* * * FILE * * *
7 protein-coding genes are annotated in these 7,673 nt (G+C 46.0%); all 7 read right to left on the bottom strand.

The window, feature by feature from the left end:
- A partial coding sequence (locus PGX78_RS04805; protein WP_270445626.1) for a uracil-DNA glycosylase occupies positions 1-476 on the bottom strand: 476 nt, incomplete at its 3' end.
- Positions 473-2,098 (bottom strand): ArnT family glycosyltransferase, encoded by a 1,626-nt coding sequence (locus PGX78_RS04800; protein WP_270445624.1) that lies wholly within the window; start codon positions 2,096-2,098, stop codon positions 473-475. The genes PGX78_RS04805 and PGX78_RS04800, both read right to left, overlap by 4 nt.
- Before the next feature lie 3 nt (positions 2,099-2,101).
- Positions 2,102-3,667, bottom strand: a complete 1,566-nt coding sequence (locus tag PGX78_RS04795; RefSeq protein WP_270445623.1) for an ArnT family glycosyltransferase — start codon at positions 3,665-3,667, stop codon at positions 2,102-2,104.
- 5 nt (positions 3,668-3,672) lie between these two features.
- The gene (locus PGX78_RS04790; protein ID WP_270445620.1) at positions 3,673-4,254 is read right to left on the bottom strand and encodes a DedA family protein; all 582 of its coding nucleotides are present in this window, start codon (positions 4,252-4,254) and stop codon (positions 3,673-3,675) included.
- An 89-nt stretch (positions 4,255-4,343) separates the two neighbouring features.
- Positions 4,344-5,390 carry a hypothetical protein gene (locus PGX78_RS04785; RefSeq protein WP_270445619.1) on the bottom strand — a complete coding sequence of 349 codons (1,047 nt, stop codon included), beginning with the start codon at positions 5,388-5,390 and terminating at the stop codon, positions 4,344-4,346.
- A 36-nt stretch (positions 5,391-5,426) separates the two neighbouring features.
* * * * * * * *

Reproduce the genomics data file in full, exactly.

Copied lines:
7 protein-coding genes are annotated in these 7,673 nt (G+C 46.0%); all 7 read right to left on the bottom strand.

The window, feature by feature from the left end:
- A partial coding sequence (locus PGX78_RS04805; protein WP_270445626.1) for a uracil-DNA glycosylase occupies positions 1-476 on the bottom strand: 476 nt, incomplete at its 3' end.
- Positions 473-2,098 (bottom strand): ArnT family glycosyltransferase, encoded by a 1,626-nt coding sequence (locus PGX78_RS04800; protein WP_270445624.1) that lies wholly within the window; start codon positions 2,096-2,098, stop codon positions 473-475. The genes PGX78_RS04805 and PGX78_RS04800, both read right to left, overlap by 4 nt.
- Before the next feature lie 3 nt (positions 2,099-2,101).
- Positions 2,102-3,667, bottom strand: a complete 1,566-nt coding sequence (locus tag PGX78_RS04795; RefSeq protein WP_270445623.1) for an ArnT family glycosyltransferase — start codon at positions 3,665-3,667, stop codon at positions 2,102-2,104.
- 5 nt (positions 3,668-3,672) lie between these two features.
- The gene (locus PGX78_RS04790; protein ID WP_270445620.1) at positions 3,673-4,254 is read right to left on the bottom strand and encodes a DedA family protein; all 582 of its coding nucleotides are present in this window, start codon (positions 4,252-4,254) and stop codon (positions 3,673-3,675) included.
- An 89-nt stretch (positions 4,255-4,343) separates the two neighbouring features.
- Positions 4,344-5,390 carry a hypothetical protein gene (locus PGX78_RS04785; RefSeq protein WP_270445619.1) on the bottom strand — a complete coding sequence of 349 codons (1,047 nt, stop codon included), beginning with the start codon at positions 5,388-5,390 and terminating at the stop codon, positions 4,344-4,346.
- A 36-nt stretch (positions 5,391-5,426) separates the two neighbouring features.